We all know the feeling, the holidays are over, it’s a new year, and the new projects and initiatives start rolling in. Or perhaps all of those tasks from last year that got shoved into the “next year” folder are now floating back up to the top.
The New Year is often a time to start fresh and teams are motivated to get things moving in the right direction. Although PCI compliance is a year-round task, many organizations will target the beginning of the year as the time to complete annual requirements like risk assessments, penetration testing, staff awareness training, documentation review, third-party contract reviews, and incident response plan testing. Planning for the completion of your merchant SAQs / AOCs may also begin now.
Looking back to last year’s compliance efforts, what pieces or requirements do you remember struggling with? Did you miss your compliance goal because IT wasn’t able to locate all of the IP addresses for vulnerability scanning? Did it take longer than you expected for the administration team to sign off on your payment card policies and procedures? Did the merchants get approval before purchasing new payment applications or setting up ecommerce sites? Before you dive right back in, take a moment to reflect on the challenges you had previously and see how you might to be able to avoid them by improving communications and setting realistic goals with clearly defined strategies in place.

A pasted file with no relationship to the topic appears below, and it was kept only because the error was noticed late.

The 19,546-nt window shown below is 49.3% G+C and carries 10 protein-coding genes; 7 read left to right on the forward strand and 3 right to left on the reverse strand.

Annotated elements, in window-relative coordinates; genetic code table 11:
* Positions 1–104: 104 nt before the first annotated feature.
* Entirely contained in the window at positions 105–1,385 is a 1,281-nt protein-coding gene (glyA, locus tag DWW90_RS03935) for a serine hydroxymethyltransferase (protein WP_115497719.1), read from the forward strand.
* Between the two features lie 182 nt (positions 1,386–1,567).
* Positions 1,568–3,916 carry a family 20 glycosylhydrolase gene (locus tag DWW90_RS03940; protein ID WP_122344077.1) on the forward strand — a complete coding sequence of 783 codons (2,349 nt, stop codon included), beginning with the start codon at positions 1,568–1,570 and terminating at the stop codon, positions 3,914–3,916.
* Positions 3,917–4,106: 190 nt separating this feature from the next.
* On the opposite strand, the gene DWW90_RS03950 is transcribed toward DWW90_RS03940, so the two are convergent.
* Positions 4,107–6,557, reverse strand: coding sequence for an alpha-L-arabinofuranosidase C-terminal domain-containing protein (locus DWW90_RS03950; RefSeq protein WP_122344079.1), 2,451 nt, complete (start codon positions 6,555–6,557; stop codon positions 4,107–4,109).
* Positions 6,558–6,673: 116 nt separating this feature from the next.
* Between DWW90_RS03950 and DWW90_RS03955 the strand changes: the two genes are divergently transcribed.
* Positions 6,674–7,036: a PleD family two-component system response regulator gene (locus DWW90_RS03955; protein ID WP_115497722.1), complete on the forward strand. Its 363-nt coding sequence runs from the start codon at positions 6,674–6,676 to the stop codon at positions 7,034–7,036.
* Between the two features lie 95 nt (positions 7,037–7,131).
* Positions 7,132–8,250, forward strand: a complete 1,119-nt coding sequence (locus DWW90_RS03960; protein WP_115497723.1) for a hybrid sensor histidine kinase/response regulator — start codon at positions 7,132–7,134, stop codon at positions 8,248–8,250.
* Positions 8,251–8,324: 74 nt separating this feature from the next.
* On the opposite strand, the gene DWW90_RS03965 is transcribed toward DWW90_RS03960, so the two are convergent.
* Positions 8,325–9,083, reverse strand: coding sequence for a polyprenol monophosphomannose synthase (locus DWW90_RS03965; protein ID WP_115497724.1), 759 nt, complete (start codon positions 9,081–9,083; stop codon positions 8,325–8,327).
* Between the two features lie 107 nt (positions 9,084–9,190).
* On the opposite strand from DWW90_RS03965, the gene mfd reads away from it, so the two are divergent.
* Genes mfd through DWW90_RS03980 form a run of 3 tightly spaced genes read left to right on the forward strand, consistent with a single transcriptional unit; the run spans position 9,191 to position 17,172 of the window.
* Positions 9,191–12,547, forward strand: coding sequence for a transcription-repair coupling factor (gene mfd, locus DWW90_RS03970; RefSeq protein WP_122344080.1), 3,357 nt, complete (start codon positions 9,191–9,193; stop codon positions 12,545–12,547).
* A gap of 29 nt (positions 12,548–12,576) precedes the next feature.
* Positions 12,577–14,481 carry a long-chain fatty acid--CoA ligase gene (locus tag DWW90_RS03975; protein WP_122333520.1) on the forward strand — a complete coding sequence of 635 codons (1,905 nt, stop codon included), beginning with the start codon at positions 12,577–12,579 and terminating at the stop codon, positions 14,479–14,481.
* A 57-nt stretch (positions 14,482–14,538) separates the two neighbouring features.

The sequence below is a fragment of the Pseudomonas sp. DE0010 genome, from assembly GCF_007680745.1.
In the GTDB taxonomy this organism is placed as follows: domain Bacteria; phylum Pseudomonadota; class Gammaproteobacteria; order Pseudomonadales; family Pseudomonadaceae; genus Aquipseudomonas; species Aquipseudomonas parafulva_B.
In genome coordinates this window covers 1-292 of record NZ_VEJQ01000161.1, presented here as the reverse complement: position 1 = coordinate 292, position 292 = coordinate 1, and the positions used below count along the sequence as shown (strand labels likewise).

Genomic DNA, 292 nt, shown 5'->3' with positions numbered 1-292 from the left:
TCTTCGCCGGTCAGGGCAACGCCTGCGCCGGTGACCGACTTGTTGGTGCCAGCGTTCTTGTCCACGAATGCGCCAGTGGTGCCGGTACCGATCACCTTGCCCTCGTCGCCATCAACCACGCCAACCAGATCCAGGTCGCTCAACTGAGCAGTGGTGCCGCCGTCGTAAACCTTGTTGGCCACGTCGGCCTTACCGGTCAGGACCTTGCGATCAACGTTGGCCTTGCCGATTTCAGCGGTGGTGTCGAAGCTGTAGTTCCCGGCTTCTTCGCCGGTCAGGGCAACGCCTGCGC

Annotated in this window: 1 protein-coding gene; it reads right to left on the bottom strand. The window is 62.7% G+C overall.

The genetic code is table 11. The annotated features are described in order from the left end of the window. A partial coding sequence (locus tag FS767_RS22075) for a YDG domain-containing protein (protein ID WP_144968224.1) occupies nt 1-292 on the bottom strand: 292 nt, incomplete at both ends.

PCI compliance is resource-intensive and requires effort from staff across the entire organization. One of the biggest pieces to compliance success and continued forward progress is collaboration between all groups – the Business Office, Information Technology (IT), the PCI Team, and all merchants/departments handling cardholder data. Proper funding and resourcing are necessary to ensure that people, processes, and technology can become and remain compliant with the DSS requirements, while reducing the overall risk to your organization.
A potential data breach can have a significant impact on operations, with fines and fees quickly exceeding $100,000. The organization may lose the ability to process payment cards and the reputational damage can take years from which to recover. Therefore, efforts to maintain PCI-compliance must be viewed as top priority for all employees, championed by leadership, and supported throughout the entire organization.
Easier said than done, right? To help you create stronger partnerships across the organization and bridge the common divide between business and IT, we recommend the following:
- Communicate Goals and Priorities